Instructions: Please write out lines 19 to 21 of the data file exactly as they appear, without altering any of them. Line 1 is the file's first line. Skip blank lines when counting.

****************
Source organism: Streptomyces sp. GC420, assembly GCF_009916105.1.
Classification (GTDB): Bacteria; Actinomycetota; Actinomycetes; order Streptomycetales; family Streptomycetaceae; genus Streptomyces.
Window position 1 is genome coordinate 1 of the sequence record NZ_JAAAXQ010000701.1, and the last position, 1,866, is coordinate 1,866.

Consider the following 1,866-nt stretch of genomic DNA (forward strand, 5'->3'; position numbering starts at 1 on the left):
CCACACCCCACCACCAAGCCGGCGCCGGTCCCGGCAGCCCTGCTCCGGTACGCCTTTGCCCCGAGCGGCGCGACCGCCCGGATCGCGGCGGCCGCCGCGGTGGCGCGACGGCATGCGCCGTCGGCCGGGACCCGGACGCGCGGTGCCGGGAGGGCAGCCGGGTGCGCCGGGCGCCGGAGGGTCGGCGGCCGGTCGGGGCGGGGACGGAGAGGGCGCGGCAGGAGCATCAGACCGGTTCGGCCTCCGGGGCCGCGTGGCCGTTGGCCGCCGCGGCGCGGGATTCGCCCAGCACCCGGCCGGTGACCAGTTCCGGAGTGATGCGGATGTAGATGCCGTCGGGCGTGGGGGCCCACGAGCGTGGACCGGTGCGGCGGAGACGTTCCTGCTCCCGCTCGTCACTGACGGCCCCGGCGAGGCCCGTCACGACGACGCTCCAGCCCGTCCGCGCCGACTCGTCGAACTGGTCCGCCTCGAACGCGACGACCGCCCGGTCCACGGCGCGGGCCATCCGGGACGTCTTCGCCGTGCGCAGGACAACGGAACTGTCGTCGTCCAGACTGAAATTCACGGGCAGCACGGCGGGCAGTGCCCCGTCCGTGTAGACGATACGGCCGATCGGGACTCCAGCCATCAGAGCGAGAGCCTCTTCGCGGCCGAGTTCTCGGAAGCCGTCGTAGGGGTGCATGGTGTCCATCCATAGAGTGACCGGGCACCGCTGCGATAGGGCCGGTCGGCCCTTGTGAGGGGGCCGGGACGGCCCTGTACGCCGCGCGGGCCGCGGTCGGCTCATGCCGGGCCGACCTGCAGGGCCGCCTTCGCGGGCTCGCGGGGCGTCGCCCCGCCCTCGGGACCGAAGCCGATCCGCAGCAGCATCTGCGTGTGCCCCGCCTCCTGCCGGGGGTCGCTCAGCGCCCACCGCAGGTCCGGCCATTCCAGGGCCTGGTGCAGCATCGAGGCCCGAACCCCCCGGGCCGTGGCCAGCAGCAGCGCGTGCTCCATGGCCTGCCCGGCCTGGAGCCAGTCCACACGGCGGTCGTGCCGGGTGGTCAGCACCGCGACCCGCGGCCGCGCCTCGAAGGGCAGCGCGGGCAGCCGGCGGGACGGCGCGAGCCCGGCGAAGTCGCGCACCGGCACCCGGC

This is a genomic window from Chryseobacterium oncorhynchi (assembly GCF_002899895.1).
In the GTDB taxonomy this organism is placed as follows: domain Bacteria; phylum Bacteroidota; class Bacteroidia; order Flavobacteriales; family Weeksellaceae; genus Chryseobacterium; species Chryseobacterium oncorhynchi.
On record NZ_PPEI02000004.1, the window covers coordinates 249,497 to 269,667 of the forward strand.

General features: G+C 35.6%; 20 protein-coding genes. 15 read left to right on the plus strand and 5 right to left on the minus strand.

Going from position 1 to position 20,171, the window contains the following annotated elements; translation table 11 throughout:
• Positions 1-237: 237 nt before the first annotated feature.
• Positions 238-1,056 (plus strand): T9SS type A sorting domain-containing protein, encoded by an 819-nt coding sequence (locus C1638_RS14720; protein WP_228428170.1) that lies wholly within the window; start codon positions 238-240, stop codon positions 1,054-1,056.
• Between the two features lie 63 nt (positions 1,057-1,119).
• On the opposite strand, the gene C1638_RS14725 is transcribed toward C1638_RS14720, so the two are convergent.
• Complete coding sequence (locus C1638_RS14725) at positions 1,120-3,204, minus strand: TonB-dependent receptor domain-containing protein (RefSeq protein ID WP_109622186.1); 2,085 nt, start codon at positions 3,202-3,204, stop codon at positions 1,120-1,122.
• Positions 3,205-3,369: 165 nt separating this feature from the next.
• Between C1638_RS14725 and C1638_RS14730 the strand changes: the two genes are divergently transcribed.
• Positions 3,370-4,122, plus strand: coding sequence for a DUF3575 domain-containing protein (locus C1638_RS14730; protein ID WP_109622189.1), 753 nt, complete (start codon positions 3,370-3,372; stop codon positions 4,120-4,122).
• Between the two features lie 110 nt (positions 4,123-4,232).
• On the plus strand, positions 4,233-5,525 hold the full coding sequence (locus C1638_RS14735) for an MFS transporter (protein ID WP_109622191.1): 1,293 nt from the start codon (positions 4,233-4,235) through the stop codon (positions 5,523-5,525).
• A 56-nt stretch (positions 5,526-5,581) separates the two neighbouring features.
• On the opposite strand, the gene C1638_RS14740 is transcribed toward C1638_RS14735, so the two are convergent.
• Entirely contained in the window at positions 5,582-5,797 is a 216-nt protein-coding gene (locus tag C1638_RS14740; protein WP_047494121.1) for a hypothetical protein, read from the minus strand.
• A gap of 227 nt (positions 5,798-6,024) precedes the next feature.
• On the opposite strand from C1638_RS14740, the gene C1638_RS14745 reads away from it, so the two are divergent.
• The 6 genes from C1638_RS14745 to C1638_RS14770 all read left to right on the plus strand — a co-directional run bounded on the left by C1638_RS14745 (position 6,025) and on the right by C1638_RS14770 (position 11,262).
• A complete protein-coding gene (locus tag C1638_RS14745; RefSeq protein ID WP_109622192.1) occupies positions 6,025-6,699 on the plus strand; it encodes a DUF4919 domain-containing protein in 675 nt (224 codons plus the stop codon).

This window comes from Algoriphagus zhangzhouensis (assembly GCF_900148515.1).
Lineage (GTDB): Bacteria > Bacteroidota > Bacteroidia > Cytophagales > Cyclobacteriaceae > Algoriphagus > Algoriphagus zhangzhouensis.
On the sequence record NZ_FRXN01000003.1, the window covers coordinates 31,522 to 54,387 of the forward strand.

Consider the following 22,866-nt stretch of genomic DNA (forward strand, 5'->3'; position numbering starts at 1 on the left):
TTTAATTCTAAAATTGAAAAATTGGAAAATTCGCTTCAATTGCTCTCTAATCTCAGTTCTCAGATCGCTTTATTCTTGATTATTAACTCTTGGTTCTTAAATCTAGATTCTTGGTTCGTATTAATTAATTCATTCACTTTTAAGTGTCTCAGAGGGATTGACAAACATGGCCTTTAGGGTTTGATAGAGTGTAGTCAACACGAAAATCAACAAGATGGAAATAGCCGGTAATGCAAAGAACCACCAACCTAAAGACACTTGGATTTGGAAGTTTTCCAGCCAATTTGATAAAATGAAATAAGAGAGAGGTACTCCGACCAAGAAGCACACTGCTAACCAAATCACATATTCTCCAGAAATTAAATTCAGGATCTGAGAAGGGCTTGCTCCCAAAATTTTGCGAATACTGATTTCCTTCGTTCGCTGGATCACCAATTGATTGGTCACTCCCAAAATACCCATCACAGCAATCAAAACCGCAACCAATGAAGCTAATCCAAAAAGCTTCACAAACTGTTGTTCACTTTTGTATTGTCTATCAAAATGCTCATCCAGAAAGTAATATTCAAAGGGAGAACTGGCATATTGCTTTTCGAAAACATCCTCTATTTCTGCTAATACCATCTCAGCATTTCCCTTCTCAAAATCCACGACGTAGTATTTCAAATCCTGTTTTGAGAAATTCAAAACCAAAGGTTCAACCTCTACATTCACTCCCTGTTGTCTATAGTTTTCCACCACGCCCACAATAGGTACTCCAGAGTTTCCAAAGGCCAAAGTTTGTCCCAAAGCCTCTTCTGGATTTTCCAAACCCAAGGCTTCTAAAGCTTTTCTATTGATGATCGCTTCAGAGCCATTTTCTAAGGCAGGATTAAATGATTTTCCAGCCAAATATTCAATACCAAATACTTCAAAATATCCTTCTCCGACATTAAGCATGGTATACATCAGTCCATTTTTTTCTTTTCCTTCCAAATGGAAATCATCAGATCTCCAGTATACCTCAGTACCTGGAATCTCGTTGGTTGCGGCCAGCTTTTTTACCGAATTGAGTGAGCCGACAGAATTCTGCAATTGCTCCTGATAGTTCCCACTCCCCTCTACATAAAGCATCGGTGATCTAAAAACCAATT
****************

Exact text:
• Between the two features lie 110 nt (positions 4,123-4,232).
• On the plus strand, positions 4,233-5,525 hold the full coding sequence (locus C1638_RS14735) for an MFS transporter (protein ID WP_109622191.1): 1,293 nt from the start codon (positions 4,233-4,235) through the stop codon (positions 5,523-5,525).
• A 56-nt stretch (positions 5,526-5,581) separates the two neighbouring features.